Using the product environmental footprint for supply chain management: lessons learned from a case study on pork

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Int J Life Cycle Assess (2017) 22: DOI /s LCI METHODOLOGY AND DATABASES Using the product environmental footprint for supply chain management: lessons learned from a case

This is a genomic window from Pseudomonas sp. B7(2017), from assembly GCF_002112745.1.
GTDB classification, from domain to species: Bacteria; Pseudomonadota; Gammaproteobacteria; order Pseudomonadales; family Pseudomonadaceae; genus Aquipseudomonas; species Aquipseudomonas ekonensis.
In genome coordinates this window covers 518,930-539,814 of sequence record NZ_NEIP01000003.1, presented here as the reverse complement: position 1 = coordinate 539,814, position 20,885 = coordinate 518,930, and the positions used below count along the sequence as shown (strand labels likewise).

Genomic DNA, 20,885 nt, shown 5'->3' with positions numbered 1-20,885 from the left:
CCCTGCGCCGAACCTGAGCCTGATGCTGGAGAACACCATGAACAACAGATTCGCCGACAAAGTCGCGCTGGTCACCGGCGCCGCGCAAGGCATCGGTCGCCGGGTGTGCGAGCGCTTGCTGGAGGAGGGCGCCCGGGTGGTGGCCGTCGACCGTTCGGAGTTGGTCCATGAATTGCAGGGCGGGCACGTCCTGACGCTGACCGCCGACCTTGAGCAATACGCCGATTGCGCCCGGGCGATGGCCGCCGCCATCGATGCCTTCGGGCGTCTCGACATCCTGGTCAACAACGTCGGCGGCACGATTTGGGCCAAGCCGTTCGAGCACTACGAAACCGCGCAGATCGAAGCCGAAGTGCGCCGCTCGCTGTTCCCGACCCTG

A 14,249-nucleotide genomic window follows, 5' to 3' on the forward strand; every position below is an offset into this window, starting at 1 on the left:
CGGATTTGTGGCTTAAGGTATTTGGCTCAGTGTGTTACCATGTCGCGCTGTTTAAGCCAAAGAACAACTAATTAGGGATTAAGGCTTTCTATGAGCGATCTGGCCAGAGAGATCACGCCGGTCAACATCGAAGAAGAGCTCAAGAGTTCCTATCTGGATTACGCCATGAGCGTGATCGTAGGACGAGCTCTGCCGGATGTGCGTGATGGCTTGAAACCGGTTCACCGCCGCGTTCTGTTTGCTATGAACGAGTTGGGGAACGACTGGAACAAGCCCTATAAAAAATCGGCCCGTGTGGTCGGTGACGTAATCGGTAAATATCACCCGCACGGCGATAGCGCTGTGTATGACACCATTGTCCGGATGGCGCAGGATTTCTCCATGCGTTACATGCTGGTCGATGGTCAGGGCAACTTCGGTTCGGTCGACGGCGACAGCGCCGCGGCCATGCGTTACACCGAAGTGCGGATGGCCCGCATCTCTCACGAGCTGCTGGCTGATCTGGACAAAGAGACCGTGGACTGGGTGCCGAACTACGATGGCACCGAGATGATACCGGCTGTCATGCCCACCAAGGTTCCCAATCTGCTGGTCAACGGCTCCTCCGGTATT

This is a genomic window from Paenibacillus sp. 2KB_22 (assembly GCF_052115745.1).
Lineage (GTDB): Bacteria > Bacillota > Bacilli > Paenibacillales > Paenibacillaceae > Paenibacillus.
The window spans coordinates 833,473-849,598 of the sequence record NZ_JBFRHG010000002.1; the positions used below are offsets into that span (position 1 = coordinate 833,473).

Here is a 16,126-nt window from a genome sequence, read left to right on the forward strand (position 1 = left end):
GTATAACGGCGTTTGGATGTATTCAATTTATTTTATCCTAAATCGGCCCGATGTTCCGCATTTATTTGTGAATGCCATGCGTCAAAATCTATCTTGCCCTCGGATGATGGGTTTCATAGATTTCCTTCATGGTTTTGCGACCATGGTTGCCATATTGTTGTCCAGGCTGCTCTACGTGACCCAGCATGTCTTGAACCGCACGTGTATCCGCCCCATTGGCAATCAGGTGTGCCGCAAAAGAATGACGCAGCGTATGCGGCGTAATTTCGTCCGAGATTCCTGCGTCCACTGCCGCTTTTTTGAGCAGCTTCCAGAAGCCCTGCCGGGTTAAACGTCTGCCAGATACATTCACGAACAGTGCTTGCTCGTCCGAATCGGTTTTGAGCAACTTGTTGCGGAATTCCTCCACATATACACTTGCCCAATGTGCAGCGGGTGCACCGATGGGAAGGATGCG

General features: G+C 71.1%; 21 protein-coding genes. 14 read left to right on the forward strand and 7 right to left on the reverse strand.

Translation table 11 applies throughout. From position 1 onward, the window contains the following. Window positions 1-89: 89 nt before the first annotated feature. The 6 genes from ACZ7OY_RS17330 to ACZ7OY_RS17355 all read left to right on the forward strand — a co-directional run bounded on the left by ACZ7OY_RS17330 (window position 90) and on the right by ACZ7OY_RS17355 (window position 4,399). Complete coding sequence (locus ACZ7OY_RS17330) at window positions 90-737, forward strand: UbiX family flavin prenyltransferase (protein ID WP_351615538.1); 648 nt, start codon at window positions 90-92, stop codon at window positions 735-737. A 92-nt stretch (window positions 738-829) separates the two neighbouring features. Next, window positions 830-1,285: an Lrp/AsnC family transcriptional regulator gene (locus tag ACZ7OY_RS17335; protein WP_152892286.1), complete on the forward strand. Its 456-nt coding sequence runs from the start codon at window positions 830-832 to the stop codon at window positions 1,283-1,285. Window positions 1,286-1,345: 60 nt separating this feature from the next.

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Int J Life Cycle Assess (2017) 22: DOI /s LCI METHODOLOGY AND DATABASES Using the product environmental footprint for supply chain management: lessons learned from a case study on pork Lasse Six 1 Bruno De Wilde 1 Frederic Vermeiren 2 Steven Van Hemelryck 2 Mieke Vercaeren 2 Alessandra Zamagni 3 Paolo Masoni 4 Jo Dewulf 5 Steven De Meester 6 Received: 1 December 2015 /Accepted: 8 December 2016 /Published online: 22 January 2017 # The Author(s) This article is published with open access at Springerlink.com Abstract Purpose The purpose of this study was to test the chainorganization environmental footprint (chain-oef) approach by applying it to part of a pork production chain in Belgium. The approach is supposed to provide insight into the environmental impact of a specific production chain in an efficient manner by applying pragmatic data collection throughout the chain. This is achieved by allocating the environmental impact of each of the production sites to the product of interest using straightforward allocation rules. Methods The cradle-to-gate (up to retail) environmental impact of pork was determined by life cycle assessment (LCA), in line with the product and organisation environmental footprint guidelines (PEF and OEF; European Commission 2013b). Foreground data was gathered at a feed production site, two farmers, a slaughterhouse and a meat processing site. All foreground operations are part of the same pork Responsible editor: Adriana Del Borghi * Lasse Six OWS, Dok Noord 5, 9000 Ghent, Belgium Colruyt Group, Edingsesteenweg 196, 1500 Halle, Belgium Ecoinnovazione, Via Guido Rossa 26, Padova, Ponte San Nicolò, Italy ENEA, via Martiri di Monte Sole 4, Bologna, Italy Department of environmental organic chemistry and technology, Ghent University, Coupure Links 653, 9000 Ghent, Belgium Department of industrial biological sciences, Ghent University Campus Kortrijk, Graaf Karel de Goedelaan 5, 8500 Kortrijk, Belgium production chain in Belgium. The chain was completed using background data from Ecoinvent v3.01 (Wernet et al. 2016), Agri-Footprint v1.0 (Blonk 2014), European Life Cycle Database v3.0, LCA Food Database (Nielsen et al. 2003) and OEF Sector Rules Retail (Humbert et al. 2015b). The impact was quantified using the international reference life cycle data system (ILCD) midpoint method for 14 impact categories, but focussing on climate change. Results and discussion The total carbon footprint of the cradle-to-gate pork production system equals 0.46 kg CO 2 -eq. (100 g pork) 1. This result is quite similar to that of earlier studies analysing the pork production chain: 0.58and0.57kgCO 2 -eq. (100 g pork) 1 (Bracquené et al. 2011, Agri-Footprint2014). Most of the carbon footprint was caused by feed production and more specifically, by the feed ingredients and their transport. Grains, soy and palm oil have the largest impact contributions. The farms are responsible for most of the remaining impact. N 2 OandCH 4 emissions are the largest cause of greenhouse gas emissions at the farms. Also, in the other 13 considered impact categories, feed production and farming are responsible for more than half of the total impact, mostly followed by meat processing. Conclusions Applying the chain-oef approach in this study has shown that a chain LCA can be performed successfully and pragmatic data collection allows obtaining LCA results relatively fast, especially for small or medium-sized enterprises (SMEs). Whereas data availability was not such an issue, the main bottlenecks identified are data management and the link of LCA to other disciplines such as engineering, policy, etc. which could increase the added value of LCA studies. Keywords Chain-OEF. Pork. Product environmental footprint. Supply chain management Int J Life Cycle Assess (2017) 22: Abbreviations CV Coefficient of variation DQR Data quality rating HFCs Hydrofluorocarbons ILCD International reference life cycle data system LCA Life cycle assessment LCI Life cycle inventory NACE Nomenclature statistique des Activités économiques dans la Communauté Européenne OEF Organisation environmental footprint PM Particulate matter PEF Product environmental footprint SME Small or medium-sized enterprise WWTP Wastewater treatment plant 1 Introduction With a growing world population, the demand for a sustainable food supply is increasing (Ilbery and Maye, 2005). It is therefore essential to be able to analyse and benchmark the environmental sustainability of different food products. To do so, life cycle assessment (LCA) is recommended as the most appropriate method (Finnveden and Moberg, 2005, Guinée et al. 2011). However, LCA as defined by ISO 14040/44 is only a framework leaving many methodological choices open. This results in differentiation of results for similar products, causes confusion and eases greenwashing. To improve harmonisation and consistency of environmental claims, the European Commission created the Single Market for Green Products Initiative with rules for a product environmental footprint (PEF) and organisation environmental footprint (OEF; European Commission, 2013a, b, c; Galatola and Pant 2014). Apart from these general rules, more stringent standards are defined per product category or per sector during a pilot phase. The initiative aims at lowering the remaining confusion among consumers (TNS Opinion and Social 2014) and to aid producers making reliable green claims. It opens the door for more large-scale application of LCA in industry, e.g. for communication or comparisons, and the new standards are thus welcomed. Nevertheless, a major constraint of the strict PEF and OEF rules is that the LCA procedure is very much generalized in this initiative and typical processes and organisations are used to model the background data instead of investigating the actual situation and choosing the most appropriate model. Often, these typical processes are modelled using generic data and as such, substitute more specific data from the studied product life cycle (Finkbeiner 2014; Lehmann et al. 2015). This is in contrast to the supply chain feature of LCA which should be aimed at optimizing specific processes and supply chain choices. One of the main positive properties of LCA is the detailed analysis of and interaction with specific suppliers, and stimulation of green procurement and life cycle thinking resulting in innovative business models and positive feedback loops. Although the PEF/OEF initiative may also aim for supply chain optimisation, it seems to put most attention on the sector specific harmonisation, which causes cross sectoral issues such as data management and positive supply chain interaction to receive less attention. The aim of this paper is to address the above-mentioned concerns and test the practical applicability of the PEF and OEF guidelines in a case study with value chain interactions: the pork supply chain of the Colruyt Group, a large Belgian retailer. Pork production was selected for the following reasons: meat production is an important source of global greenhouse gas emissions (FAO 2014) and plays an important role in the impact associated with retail products (Humbert 2015a), pork is an important contributor to global environmental impacts (Carlsson-Kanyama 1998), it represents an important share of the product portfolio of retailers (De Schryver et al. 2012) and is, by far, the most produced type of meat in Belgium, a net exporter of the product (VLAM 2014). Furthermore, it is also an important in-house product of the Colruyt Group and was previously analysed in an OEF screening study (Quantis 2015). For these reasons, it is interesting to analyse the chain in depth to be able to improve its environmental performance and manage sustainability issues in the supply chain. 2 Methods 2.1 Chain-OEF approach The chain-oef initiative was started to support the PEF/OEF harmonisation effort. It is complementary to the OEF retail pilot and is aimed at testing alternative approaches in the EU pilot testing phase ( ). The two main ingredients of the chain-oef initiative are linking actors in the supply chain and collecting primary data in a pragmatic way (Fig. 1). The linking throughout the supply chain is done in order to limit the use of generic market data as much as possible (Pedrazzini et al. 2014) so that suppliers or entire production chains can be differentiated from one another. This allows the selection of the most environment-friendly supply chain or the identification of the most important improvement potentials. Furthermore, the linking of actors is intended to initiate and strengthen communication and collaboration throughout the supply chain in order to allow the effective reduction of the most important environmental impacts. Pragmatic data collection in this context differs from more detailed, individual unit operation-focussed LCA data collection by treating combined unit operations (i.e. entire processing plants) as black box models, without internal details but with known in- and outputs (e.g. based on accounting balances), 1356 Int J Life Cycle Assess (2017) 22: Fig. 1 Chain-OEF approach (background system data is derived from databases or literature and is generally based on sector averages; foreground system data is gathered on-site; solid arrows indicate material and energy flows; dotted arrows indicate interactions on sustainability within the supply chain) instead of going into detail and investigating all the processes and internal exchanges that form the large units. As such, the ease and efficiency of data collection are improved allowing the relatively rough assessment of supply chains with similar effort as detailed assessments of single supply chain actors. This pragmatic data collection is not novel as such; similar approaches have been applied successfully in other LCA studies, evaluating e.g. average product impacts, which concluded that the obtained results are in line with those of earlier research (Dalgaard et al. 2007; Djekic et al. 2015; Winkler et al. 2016). It is, however, an important feature of chain-oef as it reduces the assessment cost for each of the chain actors, which is crucial for adoption beyond the testing phase. This paper assesses the real life application of the chain- OEF approach for detailed supply chain analysis with the aim of identifying major environmental hotspots and improvement potentials and specifically addresses the following two challenges. First of all, the level of data gathering is an important aspect to be studied. To convince all actors to join an LCA of their complete supply chain, resources (costs and time) should be minimized while an acceptable balance between accuracy and data availability should be achieved. Most companies and organizations dispose of data and information at an organizational level (annual environmental reports, balances, etc.). Environment-related data are much less readily available at the product level. Therefore, the data availability at different levels of a company must be taken into account. It is also interesting to analyse the allocation method for these different levels of data to products and choosing a functional unit that allows a certain grouping of products within one functional unit in such a way that not each and every product requires a separate LCA study. Secondly, the supply chain actors need to be brought together and must discuss how they perceive an LCA study and how steps towards collaboration and improvement can be taken. 2.2 Goal On the one hand, the goal of this case study is to calculate the specific PEF of pork produced within the supply chain of one of the largest Belgian retailers, Colruyt Laagste Prijzen (Colruyt Lowest Prices), so as to identify environmental hotspots and to define strategies for the optimisation of the pork supply chain. On the other hand, the study is also intended as a test of pragmatic data collection throughout the supply chain and testing possible supply chain interactions (chain-oef), using primary, high-quality data from several actors within the production chain: an animal feed production facility, two pig farms, a slaughterhouse and a meat processing site, supplemented downstream with literature models for a local distribution centre and retail stores. 2.3 Scope In line with the declared goal and the chain-oef approach, the scope is limited to one specific cradle-to-gate production system of pork. This limitation of the scope is allowed by the PEF guide as long as it is appropriate for the application of the study. As this study aims at identifying environmental impacts up until the retailer for supply chain management, inclusion of the use and end-of-life phases would not be appropriate and lower the assessment efficiency. The study is not intended to be representative for pork production in general. The study has taken into account the most up-to-date position papers on key methodological issues in the framework of the pilot test when applying PEF/OEF methods, i.e. for electricity modelling, functional unit definition for meat products, and the principles set by the Cattle Model Working Group, in particular for economic allocation Functional unit Pork products are made in many different forms depending on market demand, consumer habits and dietary patterns: steaks, sausages, ribs, Orloff roast, etc. Considering that the purpose of the study is neither to evaluate the potential environmental impact of pork consumption nor of a specific pork form, but instead to look for optimisation in the supply chain, the analysis is limited to pure, fresh pork products. The functional unit is 100 g fresh pig meat, including inedible parts such as bone, presented to consumers in retail packaging. Only meat with an average storage time is considered, excluding frozen pork. It is classified under Nomenclature statistique des Activités économiques dans la Int J Life Cycle Assess (2017) 22: Communauté Européenne (NACE) code G Retail sale of meat and meat products in specialized stores (Humbert et al. 2015b; European Commission 2010) System boundaries and cutoff criteria The system boundaries include all production chain steps until the purchase by consumers in the retail store (Fig. 2). The use and end-of-life phases are not included since pork has many use pathways depending on consumer preferences and it is not in line with the goal and scope of the study. A distinction is made between the foreground system for which primary data is collected or specific calculation models are applied, and the background system for which life cycle inventory (LCI) data from databases is used (Tables 1, 2, 3, 4, 5, 6, 7, 8, 9; Ecoinvent v3.01 (Wernet et al. 2016); Agri- Footprint v1.0, Blonk 2014; European Life Cycle Database v3.0; LCA Food Database, Nielsen et al. 2003; and OEF Sector Rules Retail, Humbert et al. 2015b). The general rules followed are: The mass balance of the main product flow should fit to 100 %. Consumption goods are included for as far as data were readily available at plant level (e.g. utilities, diesel, feed ingredients, packaging, seeds, fertilizer, etc.). Major emissions are included (e.g. flue gases, agricultural emissions, hydrofluorocarbons (HFCs), unused gases) Waste treatment is included for solid wastes as well as wastewater. Capital goods (building infrastructure) and land use are included. Table 1 Background datasets used for modelling feed ingredients production Transported barley grain {GLO} (Colruytketen) Oat grain, consumption mix, at feed compound plant/ie economic Maize grain, organic {BE} Renaat Moors at feed compound Aveve (Colruytketen) Wheat grain Renaat Moors, at feed compound plant Aveve (Colruytketen) Maize germ, dried, from wet milling (germ drying), at plant/fr Economic Transported soybean {GLO} (Colruytketen) Sunflower seed {GLO} market for Alloc Def, U Maize bran, from wet milling (drying), at plant/fr Economic Sugar beet pulp, dried, consumption mix, at feed compound plant/nl Economic Molasses, from sugar beet {GLO} market for Alloc Def, U Crude palm oil, from crude palm oil production, at plant/id Economic Crude maize germ oil, from wet milling (germ oil production, pressing), at plant/de Economic Monocalciumphosphate Sodium chloride, powder {GLO} market for Alloc Def, U Wheat bran, consumption mix, at feed compound plant/nl Economic Rape meal {GLO} market for Alloc Def, U Crude soybean oil, from crushing (pressing), at plant/nl Economic Rye grain {GLO} market for Alloc Def, U Triticale, consumption mix, at feed compound plant/nl Economic Palm kernel meal {GLO} market for Alloc Def, U Calcium carbonate 63 μm, production, at plant EU-27S Distiller s dried grains with solubles {GLO} market for Alloc Def, U Soybean hulls, consumption mix, at feed compound plant/nl Economic Byproduct (fish oil) Coconut oil, crude {GLO} market for Alloc Def, U Magnesium oxide {GLO} market for Alloc Def, U Fig. 2 System boundary diagram of the studied pork production chain (transport between foreground system units is also included; WWTP waste water treatment plant, HFCs hydrofluorocarbons) 1358 Int J Life Cycle Assess (2017) 22: Table 2 Background datasets used for modelling packed feed production Transformation, from industrial area, built up Transformation, to industrial area, built up Occupation, industrial area, built up Electricity, medium voltage {BE} market for Alloc Def, U Natural gas, burned in gas motor, for storage {NL} processing Alloc Def, U Tap water, at user {CH} market for Alloc Def, U Diesel, burned in building machine {GLO} market for Alloc Def, U Printed paper {GLO} market for Alloc Def, U Packaging film, low density polyethylene {GLO} market for Alloc Def, U Emissions to air Carbon dioxide Municipal solid waste (waste treatment) {BE} treatment of municipal solid waste, incineration Alloc Def, U Table 3 Background datasets used for modelling bulk feed production Transformation, from industrial area, built up Occupation, industrial area, built up Transformation, to industrial area, built up Electricity, medium voltage {BE} market for Alloc Def, U Natural gas, burned in gas motor, for storage {NL} processing Alloc Def, U Tap water, at user {CH} market for Alloc Def, U Diesel, burned in building machine {GLO} market for Alloc Def, U Building, hall, steel construction {GLO} market for Alloc Def, U Table 4 Background datasets used for modelling farm A Water, well, in ground, BE Transformation, from agriculture Transformation, to agriculture Occupation, agriculture Electricity, low voltage {BE} market for Alloc Def, U Diesel, burned in building machine {GLO} market for Alloc Def, U Sulfuric acid {GLO} market for Alloc Def, U Transport, freight, lorry metric ton, EURO4 {RER} transport, freight, lorry metric ton, EURO4 Alloc Def, U Building, hall, steel construction {GLO} market for Alloc Def, U Table 5 Background datasets used for modelling farm B Water, well, in ground, BE Transformation, from agriculture Transformation, to agriculture Occupation, agriculture Diesel, burned in building machine {GLO} market for Alloc Def, U Sulfuric acid {GLO} market for Alloc Def, U Transport, freight, lorry metric ton, EURO4 {RER} transport, freight, lorry metric ton, EURO4 Alloc Def, U Electricity, low voltage {BE} market for Alloc Def, U Building, hall, steel construction {GLO} market for Alloc Def, U Table 6 Background datasets used for modelling the slaughterhouse Water, well, in ground, BE Water, rain Transformation, from industrial area, built up Occupation, industrial area, built up Transformation, to industrial area, built up Tap water, at user {Europe without Switzerland} market for Alloc Def, U Carbon dioxide, liquid {GLO} market for Alloc Def, U Transport, freight, lorry metric ton, EURO4 {RER} transport, freight, lorry metric ton, EURO4 Alloc Def, U Building, hall, steel construction {GLO} market for Alloc Def, U Electricity, low voltage {BE} market for Alloc Def, U Heat, c